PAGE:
Why isn't there more public outrage about these blatant violations of the right to peacefully and freely express one's opinions? Certainly a great contributor to this inertia is fear of the long and oppressive arm of the state. But there is more to it. The following is statement by Tarek, left as a comment to one of Fares' post:

وهكذا تغيب المسؤولية تجاه أفراد المجتمع الآخرين، فعلى سبيل المثال إن السجناء السياسيين في البلدان العربية ضحوا بأنفسهم من أجل الشعب ولكن الشعب نفسه يضحي بأولئك الأفراد المناضلين الشجعان، فلم نسمع باحتجاج أو إضراب عام يقوم به عامة الناس في المجتمع من أجل السجناء السياسيين، لأن الناس يتصرفون مع قضية السجين السياسي على أساس أنها قضية فردية. إن ذلك من أخطر مظاهر عدم الشعور بالمسؤولية.

Translation: There is a lack of responsibility towards other members of society. For example, political prisoners in Arab countries sacrifice themselves for the people, but the people, in turn, sacrifice these courageous activists. We rarely hear about public demonstrations or general strikes for political prisoners because people behave with regard to the issue of political prisoners as if it was a isolated, personal matter. This is one of the most dangerous manifestations of this lack of feeling of responsibility.

I think there is certainly some truth to that. In societies where corruption is rampant and the rule of law is applied capriciously, economic survival is a constant struggle usually won by those who are willing to bribe and cheat their way to the top. This survival of the fittest mentality promotes self-preservation above any greater societal needs. Those who profit from oppressive regimes are free-wheeling businessmen with connections in the Presidential palace but also lowly, and well connected, government employees. To people who have "made it" in such societies, a person like a Kamal Labwani or a Michel Kilo must seem like unreasonable trouble makers. For them, the status quo is golden.

(Painting: Speak no evil, Jeffrey Freedner, 1995)

Tuesday, March 06, 2007

Mr. Yazbek’s Gift

As I reach new mileposts in life -new school, new job, new country, marriage, children- I often shed the superflous clutter of my previous existence. Not everything, of course. Photographs are preciously preserved as are other sentimental momentos of the past. The oldest such momento, surviving numerous life-changing events, sits in the drawer of my nightstand. It is a little green notebook with frayed and discolored pages, containing in the careful and deliberate handwriting of a thirteen year old, sayings and verses of poems in Arabic.

The thirteen year old was me, long ago. My Arabic teacher at the French Catholic school I attended in Lebanon, was Mr. Yazbek. He had the habit of peppering his lessons with sayings and verses from famous and not so famous poets. There was a little Ibn el-Rumi, a little Jibran, something from al-Buhtary and even a few of Mr. Yazbek's own poems. I would quickly jot down what he said in class and later collected them carefully in my green notebook, neatly divided under catogories like "greed", "courage" or "virtue". None of these sayings or verses were part of the curriculum and so I did not have to memorize them for an exam. I am not sure what compelled me to compile these sayings except the sense the Mr. Yazbek was different than other teachers.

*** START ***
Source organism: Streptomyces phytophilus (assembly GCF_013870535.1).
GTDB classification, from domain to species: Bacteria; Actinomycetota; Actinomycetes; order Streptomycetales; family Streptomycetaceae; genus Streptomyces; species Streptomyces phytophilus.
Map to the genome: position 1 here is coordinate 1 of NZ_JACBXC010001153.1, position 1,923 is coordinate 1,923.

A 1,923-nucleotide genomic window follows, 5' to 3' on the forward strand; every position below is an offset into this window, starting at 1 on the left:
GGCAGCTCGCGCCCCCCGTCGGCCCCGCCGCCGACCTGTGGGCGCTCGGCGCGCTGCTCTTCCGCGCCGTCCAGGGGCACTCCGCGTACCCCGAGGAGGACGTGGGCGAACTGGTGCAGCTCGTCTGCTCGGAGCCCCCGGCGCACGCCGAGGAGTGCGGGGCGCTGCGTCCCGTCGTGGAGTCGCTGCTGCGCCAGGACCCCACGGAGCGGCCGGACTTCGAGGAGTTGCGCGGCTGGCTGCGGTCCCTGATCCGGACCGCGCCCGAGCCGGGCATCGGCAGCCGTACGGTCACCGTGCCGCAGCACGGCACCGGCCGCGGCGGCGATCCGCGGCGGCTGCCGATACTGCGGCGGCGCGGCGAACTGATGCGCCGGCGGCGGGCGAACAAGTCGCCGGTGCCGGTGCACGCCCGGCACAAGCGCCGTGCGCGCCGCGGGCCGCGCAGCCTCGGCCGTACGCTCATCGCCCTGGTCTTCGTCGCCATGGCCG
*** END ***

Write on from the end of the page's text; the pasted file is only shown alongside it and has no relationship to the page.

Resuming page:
Perhaps it was the way he unexpectedly tossed out his little gems, with a flourish and conviction that was absent when he taught us the standard lessons. For Mr. Yazbek, the Arabic language was not just a tool of the trade, it was a passion that he tried to impart to his students. His literary knowledge of Arabic was broad. Once a week, when most of the boys in the school attended mass, Mr. Yazbek, a Christian, would bring together the handful of Muslim boys in my class and teach us verses from the Quran. That Mr. Yazbek took the time to do that for us warms my heart to this day. To some, what he did may seem incongruous; to me it makes perfect sense. Mr. Yazbek has definitely earned his place in my imaginary Levantine dreamhouse where tolerance and respect reign supreme.

Mr. Yazbek was my last Arabic teacher. We left Lebanon that year prematurely ending my secondary school education in Arabic. I would never be exposed to literary Arabic beyond the tantalizing snippets that Mr. Yazbek introduced me to. It is something I regret and makes me feel somehow lacking especially that my father, a prolific writer, has an excellent command of the language; and who doesn't want to measure up to their father?

And so I continue to hold on tightly to the little green notebook, Mr. Yazbek’s gift. On the one hand the notebook reminds me of Mr. Yazbek's passion but also my inadequacy when it comes to Arabic. On the other hand, armed with this thin tome of sayings, I also feel that I still have my foot (more like my toe) in the door of Arabic literature... After all, I can still quote verses from Ibn el-Rumi:

كم من منزل في الارض يألفه ألفتى ـــ و حنينه أبدا لأؤل منزل

نقل فؤادك حيث شئت في ألهوى ـــ ما ألحب ألأ للحبيب ألأول

أبن ألرومي